Hippolytus, the first ‘antipope’ (although he later was taken back into the Church before his death), begins his work with:
We have duly completed what needed to be said about “Gifts”, describing those gifts which God by His own counsel has bestowed on men, in offering to Himself His image which had gone astray. But now, moved by His love to all His saints, we pass on to our most important theme, “The Tradition”, our teacher. And we address the churches, so that they who have been well trained, may, by our instruction, hold fast that tradition which has continued up to now and, knowing it well, may be strengthened. This is needful, because of that lapse or error which recently occurred through ignorance, and because of ignorant men. And [the] Holy Spirit will supply perfect grace to those who believe aright, that they may know how all things should be transmitted and kept by them who rule the church.
The writer is setting forth the proper way for bishops and elders, as well as other minor offices, to be ordained, but he touches on two issues of importance to me. First, we note that Hippolytus no where refers to Christ as God, as Ignatius had done two generations earlier; however, holding to what is later Marcellus’ thought, Hippolytus declares a distinction between the Incarnate Son and the Preincarnate Word.
Jesus Christ … Who is thy Word, inseparable from thee; through whom thou didst make all things and in whom thou art well pleased. Whom thou didst send from heaven into the womb of the Virgin, and who, dwelling within her, was made flesh, and was manifested as thy Son, being born of [the] Holy Spirit and the Virgin.
Hippolytus, in this work, rarely calls Jesus Christ anything by ‘your Servant Jesus Christ.’
For the baptism, which for Hippolytus has developed into a far reaching ceremony, surely not intended by even the most pretentious of the Apostles,
Then, after these things, let him give him over to the presbyter who baptizes, and let the candidates stand in the water, naked, a deacon going with them likewise. And when he who is being baptized goes down into the water, he who baptizes him, putting his hand on him, shall say thus:
Dost thou believe in God, the Father Almighty?
And he who is being baptized shall say:
Then holding his hand placed on his head, he shall baptize him once. And then he shall say:
Dost thou believe in Christ Jesus, the Son of God, who was born of the Holy Ghost of the Virgin Mary, and was crucified under Pontius Pilate, and was dead and buried, and rose again the third day, alive from the dead, and ascended into heaven, and sat at the right hand of the Father, and will come to judge the quick and the dead?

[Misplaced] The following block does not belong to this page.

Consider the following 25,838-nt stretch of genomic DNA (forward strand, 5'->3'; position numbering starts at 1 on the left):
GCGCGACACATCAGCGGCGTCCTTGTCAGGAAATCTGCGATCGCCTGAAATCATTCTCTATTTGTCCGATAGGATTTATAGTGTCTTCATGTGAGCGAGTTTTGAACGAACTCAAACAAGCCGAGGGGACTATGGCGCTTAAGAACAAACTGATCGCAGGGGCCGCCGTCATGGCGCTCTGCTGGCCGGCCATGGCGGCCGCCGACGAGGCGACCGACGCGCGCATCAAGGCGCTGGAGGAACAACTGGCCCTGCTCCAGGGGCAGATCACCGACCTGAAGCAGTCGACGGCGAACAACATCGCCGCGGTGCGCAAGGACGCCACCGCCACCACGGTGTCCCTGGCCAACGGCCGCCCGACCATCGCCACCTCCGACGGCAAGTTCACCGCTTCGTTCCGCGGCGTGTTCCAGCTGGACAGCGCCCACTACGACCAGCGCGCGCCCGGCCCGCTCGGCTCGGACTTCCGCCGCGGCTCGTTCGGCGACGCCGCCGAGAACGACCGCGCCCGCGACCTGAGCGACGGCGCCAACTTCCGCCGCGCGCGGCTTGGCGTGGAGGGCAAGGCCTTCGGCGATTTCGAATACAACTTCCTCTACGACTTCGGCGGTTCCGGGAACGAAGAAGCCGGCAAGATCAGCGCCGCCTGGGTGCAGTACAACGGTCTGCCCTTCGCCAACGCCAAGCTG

We see the early creed, the early rule of faith stated by Hippolytus, but we also see how later doctrine was developed from this creed. For the first one hundred years, baptism was done in the name of Christ, but sometime before Justin, as the baptism formula changed, it became more developed, as we see here – before it would be contracted in later centuries to what we have in Matthew 28.19.
And when he says:
he is baptized again. And again he shall say:
Dost thou believe in [the] Holy Ghost, and the holy church, and the resurrection of the flesh?
He who is being baptized shall say accordingly:
and so he is baptized a third time.
Note that nothing in Scripture allows for this baptismal formula (note as well, that baptism was considered a sacrament for the remission of sins (Acts 2.38; Romans 6.1-7))
And afterward, when he has come up [out of the water], he is anointed by the presbyter with the oil of thanksgiving, the presbyter saying:
The next step connects both baptismal traditions (Matthew 28.19 and the book of Acts)
I anoint thee with holy oil in the name of Jesus Christ. And so each one, after drying himself, is immediately 20 clothed, and then is brought into the church.
Then the bishop, laying his hand upon them, shall pray, saying:
O LORD GOD, who hast made them worthy to obtain remission of sins through the laver of regeneration of [the] Holy Spirit, send into them thy grace, that they may serve thee according to thy will; for thine is the glory, to the Father and the Son, with [the] Holy Spirit in the holy church, both now and world without end. Amen.
As with the final baptism (of the three), the holy Spirit is here connected with the holy Church, perhaps in reference to
Now, therefore, you are no longer strangers and foreigners, but fellow citizens with the saints and members of the household of God, having been built on the foundation of the apostles and prophets, Jesus Christ Himself being the chief cornerstone, in whom the whole building, being fitted together, grows into a holy temple in the Lord, in whom you also are being built together for a dwelling place of God in the Spirit. (Ephesians 2:19-22 NKJV)